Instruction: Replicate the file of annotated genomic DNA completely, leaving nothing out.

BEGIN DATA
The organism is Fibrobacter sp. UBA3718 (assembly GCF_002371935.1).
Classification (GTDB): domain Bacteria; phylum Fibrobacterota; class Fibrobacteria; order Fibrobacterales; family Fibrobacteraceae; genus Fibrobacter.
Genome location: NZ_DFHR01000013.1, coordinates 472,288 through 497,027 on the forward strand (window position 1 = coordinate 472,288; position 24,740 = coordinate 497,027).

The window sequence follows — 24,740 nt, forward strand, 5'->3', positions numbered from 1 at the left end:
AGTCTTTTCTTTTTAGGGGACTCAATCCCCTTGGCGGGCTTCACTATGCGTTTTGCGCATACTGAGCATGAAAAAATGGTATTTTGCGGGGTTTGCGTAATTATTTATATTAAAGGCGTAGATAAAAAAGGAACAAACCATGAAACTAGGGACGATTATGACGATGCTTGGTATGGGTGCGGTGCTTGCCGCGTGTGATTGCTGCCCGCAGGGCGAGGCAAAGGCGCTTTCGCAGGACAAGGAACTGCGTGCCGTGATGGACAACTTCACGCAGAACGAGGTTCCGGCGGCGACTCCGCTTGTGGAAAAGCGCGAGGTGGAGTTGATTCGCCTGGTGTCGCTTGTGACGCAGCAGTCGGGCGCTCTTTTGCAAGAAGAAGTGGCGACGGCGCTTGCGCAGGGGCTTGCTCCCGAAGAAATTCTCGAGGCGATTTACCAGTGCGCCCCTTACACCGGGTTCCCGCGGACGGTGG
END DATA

The organism is Fibrobacter sp. UBA3718 (assembly GCF_002371935.1).
Classification (GTDB): domain Bacteria; phylum Fibrobacterota; class Fibrobacteria; order Fibrobacterales; family Fibrobacteraceae; genus Fibrobacter.
Genome location: NZ_DFHR01000013.1, coordinates 472,288 through 497,027 on the forward strand (window position 1 = coordinate 472,288; position 24,740 = coordinate 497,027).

The window sequence follows — 24,740 nt, forward strand, 5'->3', positions numbered from 1 at the left end:
AGTCTTTTCTTTTTAGGGGACTCAATCCCCTTGGCGGGCTTCACTATGCGTTTTGCGCATACTGAGCATGAAAAAATGGTATTTTGCGGGGTTTGCGTAATTATTTATATTAAAGGCGTAGATAAAAAAGGAACAAACCATGAAACTAGGGACGATTATGACGATGCTTGGTATGGGTGCGGTGCTTGCCGCGTGTGATTGCTGCCCGCAGGGCGAGGCAAAGGCGCTTTCGCAGGACAAGGAACTGCGTGCCGTGATGGACAACTTCACGCAGAACGAGGTTCCGGCGGCGACTCCGCTTGTGGAAAAGCGCGAGGTGGAGTTGATTCGCCTGGTGTCGCTTGTGACGCAGCAGTCGGGCGCTCTTTTGCAAGAAGAAGTGGCGACGGCGCTTGCGCAGGGGCTTGCTCCCGAAGAAATTCTCGAGGCGATTTACCAGTGCGCCCCTTACACCGGGTTCCCGCGGACGGTGG